Rajesh Joshi, a Nepali student in London, worried about big phone bills, especially at festival time. This Dasai Tihar he discovered texting. "Most family members in Nepal were pleasantly surprised," he told us. "It was cheap and fun." Rajesh's new channel of communication is www.nepalonline.com, which allows Nepalis to send text messages to Nepal.
Though international texting (called SMS) is quite common elsewhere, it is not possible to and from Nepal due to technical inadequacies at the state-run NTC. Now, the software applications company ITNTI has introduced the first ever Global SMS Gateway to Nepal.
"This service is a landmark for millions of Nepalis living around the world who will now be able to reach out to their loves ones, business contacts, friends and family instantaneously at a minimum cost," Shashank Kansal, president of the London-based ITNTI, told us.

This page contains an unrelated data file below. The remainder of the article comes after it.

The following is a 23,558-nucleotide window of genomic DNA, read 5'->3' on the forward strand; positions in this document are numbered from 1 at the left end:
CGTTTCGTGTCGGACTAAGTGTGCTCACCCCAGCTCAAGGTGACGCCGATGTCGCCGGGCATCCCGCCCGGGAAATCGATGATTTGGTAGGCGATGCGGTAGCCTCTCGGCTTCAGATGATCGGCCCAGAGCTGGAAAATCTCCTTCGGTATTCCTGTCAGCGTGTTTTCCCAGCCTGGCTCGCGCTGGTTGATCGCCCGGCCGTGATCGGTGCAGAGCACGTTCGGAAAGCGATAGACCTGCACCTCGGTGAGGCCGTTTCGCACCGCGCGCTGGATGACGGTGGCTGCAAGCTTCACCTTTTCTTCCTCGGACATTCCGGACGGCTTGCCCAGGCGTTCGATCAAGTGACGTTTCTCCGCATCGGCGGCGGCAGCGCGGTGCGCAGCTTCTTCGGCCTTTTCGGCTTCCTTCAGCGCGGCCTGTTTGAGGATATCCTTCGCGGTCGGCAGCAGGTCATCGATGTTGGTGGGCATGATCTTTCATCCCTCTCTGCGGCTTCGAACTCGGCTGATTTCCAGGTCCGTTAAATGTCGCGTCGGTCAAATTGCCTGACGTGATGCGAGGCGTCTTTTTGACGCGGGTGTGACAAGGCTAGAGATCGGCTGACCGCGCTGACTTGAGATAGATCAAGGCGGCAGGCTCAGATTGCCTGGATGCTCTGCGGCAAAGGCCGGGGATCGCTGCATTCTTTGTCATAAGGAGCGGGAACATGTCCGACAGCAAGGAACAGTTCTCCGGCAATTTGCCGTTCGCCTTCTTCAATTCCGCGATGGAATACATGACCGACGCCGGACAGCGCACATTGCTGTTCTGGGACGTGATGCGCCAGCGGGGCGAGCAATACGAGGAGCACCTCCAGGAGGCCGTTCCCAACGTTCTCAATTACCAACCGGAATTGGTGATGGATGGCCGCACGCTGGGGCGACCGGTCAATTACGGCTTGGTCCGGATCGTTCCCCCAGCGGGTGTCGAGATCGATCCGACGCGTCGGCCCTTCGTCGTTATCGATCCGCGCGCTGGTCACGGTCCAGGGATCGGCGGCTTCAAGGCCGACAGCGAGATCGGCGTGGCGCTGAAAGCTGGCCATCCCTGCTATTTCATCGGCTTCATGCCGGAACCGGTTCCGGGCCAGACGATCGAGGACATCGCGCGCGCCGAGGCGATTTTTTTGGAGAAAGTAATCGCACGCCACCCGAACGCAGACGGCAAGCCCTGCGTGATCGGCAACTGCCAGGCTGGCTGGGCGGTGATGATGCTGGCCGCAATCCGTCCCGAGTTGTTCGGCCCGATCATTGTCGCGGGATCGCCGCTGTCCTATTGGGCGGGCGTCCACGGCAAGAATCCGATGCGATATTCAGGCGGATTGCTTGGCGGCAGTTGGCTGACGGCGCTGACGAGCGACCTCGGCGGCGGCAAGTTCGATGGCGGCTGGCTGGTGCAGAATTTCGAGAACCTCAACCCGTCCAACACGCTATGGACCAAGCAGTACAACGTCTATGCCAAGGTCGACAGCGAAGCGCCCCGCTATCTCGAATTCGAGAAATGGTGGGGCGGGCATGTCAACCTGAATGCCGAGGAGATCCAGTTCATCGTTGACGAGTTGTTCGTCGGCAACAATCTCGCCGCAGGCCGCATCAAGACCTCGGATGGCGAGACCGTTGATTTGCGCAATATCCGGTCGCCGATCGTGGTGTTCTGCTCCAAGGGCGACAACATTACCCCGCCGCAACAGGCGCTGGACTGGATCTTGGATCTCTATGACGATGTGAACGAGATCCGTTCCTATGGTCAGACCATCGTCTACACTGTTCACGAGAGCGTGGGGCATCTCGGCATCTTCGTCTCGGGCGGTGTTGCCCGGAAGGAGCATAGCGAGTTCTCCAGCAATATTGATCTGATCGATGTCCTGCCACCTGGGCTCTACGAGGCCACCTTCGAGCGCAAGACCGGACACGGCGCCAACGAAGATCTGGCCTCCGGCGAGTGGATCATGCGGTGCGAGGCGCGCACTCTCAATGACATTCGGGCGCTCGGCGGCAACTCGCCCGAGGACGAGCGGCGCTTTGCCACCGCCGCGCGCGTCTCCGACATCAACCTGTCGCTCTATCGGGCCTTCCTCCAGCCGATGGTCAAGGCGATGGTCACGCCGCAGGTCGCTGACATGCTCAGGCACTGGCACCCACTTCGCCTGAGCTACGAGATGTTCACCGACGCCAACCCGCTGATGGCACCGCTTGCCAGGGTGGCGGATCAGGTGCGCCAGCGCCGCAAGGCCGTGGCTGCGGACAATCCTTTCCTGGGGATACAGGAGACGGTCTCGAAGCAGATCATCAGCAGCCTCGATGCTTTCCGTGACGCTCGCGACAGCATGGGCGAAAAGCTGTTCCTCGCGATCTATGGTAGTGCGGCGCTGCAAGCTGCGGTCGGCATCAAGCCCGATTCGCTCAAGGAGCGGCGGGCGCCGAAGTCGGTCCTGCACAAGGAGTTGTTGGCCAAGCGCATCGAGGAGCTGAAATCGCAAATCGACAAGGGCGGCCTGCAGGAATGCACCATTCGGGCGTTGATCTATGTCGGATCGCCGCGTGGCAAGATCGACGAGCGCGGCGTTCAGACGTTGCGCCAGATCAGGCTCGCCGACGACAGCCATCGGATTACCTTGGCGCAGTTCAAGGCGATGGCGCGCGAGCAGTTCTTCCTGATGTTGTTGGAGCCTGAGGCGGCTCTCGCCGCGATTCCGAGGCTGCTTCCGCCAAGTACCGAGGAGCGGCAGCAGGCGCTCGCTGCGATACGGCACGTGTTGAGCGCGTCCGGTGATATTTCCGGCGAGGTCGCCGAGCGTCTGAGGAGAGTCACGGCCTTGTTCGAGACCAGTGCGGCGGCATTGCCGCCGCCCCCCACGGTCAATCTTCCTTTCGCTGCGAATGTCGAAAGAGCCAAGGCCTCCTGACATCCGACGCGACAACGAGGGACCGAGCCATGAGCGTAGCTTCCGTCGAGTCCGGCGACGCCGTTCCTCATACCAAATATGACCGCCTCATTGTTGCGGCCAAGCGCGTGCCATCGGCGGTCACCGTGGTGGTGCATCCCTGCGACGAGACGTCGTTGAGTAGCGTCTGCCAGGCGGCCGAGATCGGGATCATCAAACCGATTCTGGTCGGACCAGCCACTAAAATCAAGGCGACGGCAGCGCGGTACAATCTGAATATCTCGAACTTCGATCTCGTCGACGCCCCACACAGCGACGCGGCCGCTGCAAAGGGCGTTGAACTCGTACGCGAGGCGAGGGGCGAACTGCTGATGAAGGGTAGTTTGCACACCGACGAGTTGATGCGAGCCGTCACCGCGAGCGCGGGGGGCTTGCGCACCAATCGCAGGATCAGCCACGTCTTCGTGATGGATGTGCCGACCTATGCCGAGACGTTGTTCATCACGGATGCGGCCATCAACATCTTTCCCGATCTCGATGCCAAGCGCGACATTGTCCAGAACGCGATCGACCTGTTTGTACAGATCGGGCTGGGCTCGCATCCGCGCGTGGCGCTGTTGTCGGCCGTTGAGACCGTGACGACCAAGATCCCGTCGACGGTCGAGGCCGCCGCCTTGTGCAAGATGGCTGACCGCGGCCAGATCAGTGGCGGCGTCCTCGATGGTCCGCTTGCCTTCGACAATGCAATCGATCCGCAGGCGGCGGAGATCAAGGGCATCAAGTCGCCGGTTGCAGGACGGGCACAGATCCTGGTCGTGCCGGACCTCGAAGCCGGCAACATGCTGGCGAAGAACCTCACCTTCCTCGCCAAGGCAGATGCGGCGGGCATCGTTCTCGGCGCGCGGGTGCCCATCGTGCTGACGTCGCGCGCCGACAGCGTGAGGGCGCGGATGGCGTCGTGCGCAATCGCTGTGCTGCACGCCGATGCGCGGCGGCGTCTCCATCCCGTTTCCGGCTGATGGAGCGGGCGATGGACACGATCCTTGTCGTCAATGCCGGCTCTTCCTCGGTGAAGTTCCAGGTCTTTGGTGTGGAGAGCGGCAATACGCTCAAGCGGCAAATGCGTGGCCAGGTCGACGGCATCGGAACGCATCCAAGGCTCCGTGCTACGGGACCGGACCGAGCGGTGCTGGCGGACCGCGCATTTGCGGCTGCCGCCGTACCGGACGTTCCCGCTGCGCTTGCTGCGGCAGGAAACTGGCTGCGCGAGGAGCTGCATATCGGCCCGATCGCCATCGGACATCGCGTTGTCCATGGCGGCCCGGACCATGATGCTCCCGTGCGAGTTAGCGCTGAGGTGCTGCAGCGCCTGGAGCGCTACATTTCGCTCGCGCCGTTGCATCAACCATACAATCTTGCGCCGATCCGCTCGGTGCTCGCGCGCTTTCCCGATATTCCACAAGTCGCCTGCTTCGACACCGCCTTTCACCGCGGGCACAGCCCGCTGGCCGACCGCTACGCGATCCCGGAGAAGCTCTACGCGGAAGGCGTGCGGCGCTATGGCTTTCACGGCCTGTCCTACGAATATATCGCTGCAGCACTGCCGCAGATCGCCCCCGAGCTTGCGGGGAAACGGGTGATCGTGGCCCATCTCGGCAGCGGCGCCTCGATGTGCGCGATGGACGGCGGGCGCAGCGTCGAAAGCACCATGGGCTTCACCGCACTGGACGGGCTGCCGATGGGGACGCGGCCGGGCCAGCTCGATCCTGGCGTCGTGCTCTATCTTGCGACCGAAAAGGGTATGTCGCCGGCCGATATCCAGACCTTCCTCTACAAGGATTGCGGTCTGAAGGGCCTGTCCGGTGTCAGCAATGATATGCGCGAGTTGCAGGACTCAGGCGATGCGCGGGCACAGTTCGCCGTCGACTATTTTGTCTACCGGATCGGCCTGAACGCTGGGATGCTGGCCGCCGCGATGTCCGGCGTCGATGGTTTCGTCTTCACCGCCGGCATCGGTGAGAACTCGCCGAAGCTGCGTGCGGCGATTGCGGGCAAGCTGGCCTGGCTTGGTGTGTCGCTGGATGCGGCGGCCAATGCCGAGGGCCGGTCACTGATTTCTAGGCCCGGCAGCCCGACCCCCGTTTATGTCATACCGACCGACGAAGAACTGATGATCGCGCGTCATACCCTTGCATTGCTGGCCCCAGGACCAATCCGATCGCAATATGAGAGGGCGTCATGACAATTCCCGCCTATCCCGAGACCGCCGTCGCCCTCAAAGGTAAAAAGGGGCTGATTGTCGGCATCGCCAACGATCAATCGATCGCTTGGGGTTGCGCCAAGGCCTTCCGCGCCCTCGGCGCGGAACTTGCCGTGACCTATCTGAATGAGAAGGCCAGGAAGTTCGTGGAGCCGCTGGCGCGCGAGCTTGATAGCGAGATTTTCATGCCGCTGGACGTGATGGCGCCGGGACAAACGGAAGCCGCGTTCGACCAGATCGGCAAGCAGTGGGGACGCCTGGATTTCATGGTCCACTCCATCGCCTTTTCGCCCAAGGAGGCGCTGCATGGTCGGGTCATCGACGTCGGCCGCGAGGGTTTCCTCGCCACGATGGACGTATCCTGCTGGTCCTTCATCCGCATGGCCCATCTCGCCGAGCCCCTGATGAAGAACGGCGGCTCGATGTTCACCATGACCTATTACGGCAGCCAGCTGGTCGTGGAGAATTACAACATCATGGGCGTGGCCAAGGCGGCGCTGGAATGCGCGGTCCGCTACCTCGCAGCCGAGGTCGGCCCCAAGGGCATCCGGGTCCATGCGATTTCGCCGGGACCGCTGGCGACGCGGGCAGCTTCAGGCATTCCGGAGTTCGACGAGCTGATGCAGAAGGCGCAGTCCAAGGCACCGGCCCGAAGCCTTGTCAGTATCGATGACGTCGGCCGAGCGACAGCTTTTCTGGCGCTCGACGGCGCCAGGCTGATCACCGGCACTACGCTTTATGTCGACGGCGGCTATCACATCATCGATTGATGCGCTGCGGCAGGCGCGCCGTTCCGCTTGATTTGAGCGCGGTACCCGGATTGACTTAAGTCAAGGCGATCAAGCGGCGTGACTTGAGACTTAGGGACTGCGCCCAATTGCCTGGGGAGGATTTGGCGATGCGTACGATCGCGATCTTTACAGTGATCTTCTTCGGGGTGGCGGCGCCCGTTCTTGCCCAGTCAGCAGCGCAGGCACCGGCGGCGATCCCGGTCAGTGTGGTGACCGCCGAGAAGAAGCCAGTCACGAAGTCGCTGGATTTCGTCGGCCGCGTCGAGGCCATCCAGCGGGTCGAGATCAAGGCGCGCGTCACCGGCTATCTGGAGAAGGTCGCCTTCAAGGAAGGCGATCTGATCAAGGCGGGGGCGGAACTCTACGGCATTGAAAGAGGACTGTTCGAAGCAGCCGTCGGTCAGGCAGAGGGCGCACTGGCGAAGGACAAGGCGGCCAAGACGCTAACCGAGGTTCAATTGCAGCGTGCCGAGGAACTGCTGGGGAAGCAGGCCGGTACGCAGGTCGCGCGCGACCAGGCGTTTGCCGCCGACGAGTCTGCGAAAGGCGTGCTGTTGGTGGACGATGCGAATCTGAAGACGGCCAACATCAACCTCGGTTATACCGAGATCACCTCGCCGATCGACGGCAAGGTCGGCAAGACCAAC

Kansal's first client was the Nepali manager at a Pizza Hut in northern London, and since then he has been overwhelmed by the response from subscribers. Users from 36 countries registered in the first week of its launch. ITNTI is the first Nepali company to bring IT-enabled services like virtual office, e-paging and e-patra.
Registering with the web-based SMS services requires only three simple steps and then selecting a package . The SMS packages range from 50 SMS to 500 SMS for $6.25 to $50 respectively. It also has group messaging for up to 20 people (not currently available in Nepal), an unlimited address book and a year's validity. Subscribers can pay by credit card.
By bypassing NTC, ITNTI has shown that if a state-owned telecom operator does not innovate, it will be left behind. The 5,000 mobile phone users in Nepal cannot use their phones for global roaming, they cannot SMS internationally and even have to pay Rs 1 per text message.